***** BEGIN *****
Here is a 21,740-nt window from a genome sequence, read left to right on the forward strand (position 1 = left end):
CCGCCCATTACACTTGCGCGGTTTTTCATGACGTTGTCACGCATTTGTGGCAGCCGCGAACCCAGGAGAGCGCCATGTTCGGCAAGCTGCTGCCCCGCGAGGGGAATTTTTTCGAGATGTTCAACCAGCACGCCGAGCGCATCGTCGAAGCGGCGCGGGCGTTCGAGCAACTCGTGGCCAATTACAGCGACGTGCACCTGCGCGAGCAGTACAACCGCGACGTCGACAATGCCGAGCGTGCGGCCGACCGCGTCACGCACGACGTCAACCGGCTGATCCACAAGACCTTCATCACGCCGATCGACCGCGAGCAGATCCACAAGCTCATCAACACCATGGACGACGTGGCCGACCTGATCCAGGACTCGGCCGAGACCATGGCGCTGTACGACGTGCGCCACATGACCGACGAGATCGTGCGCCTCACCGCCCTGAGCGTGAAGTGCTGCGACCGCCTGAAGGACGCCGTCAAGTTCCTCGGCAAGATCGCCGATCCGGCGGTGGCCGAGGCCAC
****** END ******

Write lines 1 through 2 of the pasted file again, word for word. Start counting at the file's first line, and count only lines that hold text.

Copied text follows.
Here is a 21,740-nt window from a genome sequence, read left to right on the forward strand (position 1 = left end):
CCGCCCATTACACTTGCGCGGTTTTTCATGACGTTGTCACGCATTTGTGGCAGCCGCGAACCCAGGAGAGCGCCATGTTCGGCAAGCTGCTGCCCCGCGAGGGGAATTTTTTCGAGATGTTCAACCAGCACGCCGAGCGCATCGTCGAAGCGGCGCGGGCGTTCGAGCAACTCGTGGCCAATTACAGCGACGTGCACCTGCGCGAGCAGTACAACCGCGACGTCGACAATGCCGAGCGTGCGGCCGACCGCGTCACGCACGACGTCAACCGGCTGATCCACAAGACCTTCATCACGCCGATCGACCGCGAGCAGATCCACAAGCTCATCAACACCATGGACGACGTGGCCGACCTGATCCAGGACTCGGCCGAGACCATGGCGCTGTACGACGTGCGCCACATGACCGACGAGATCGTGCGCCTCACCGCCCTGAGCGTGAAGTGCTGCGACCGCCTGAAGGACGCCGTCAAGTTCCTCGGCAAGATCGCCGATCCGGCGGTGGCCGAGGCCAC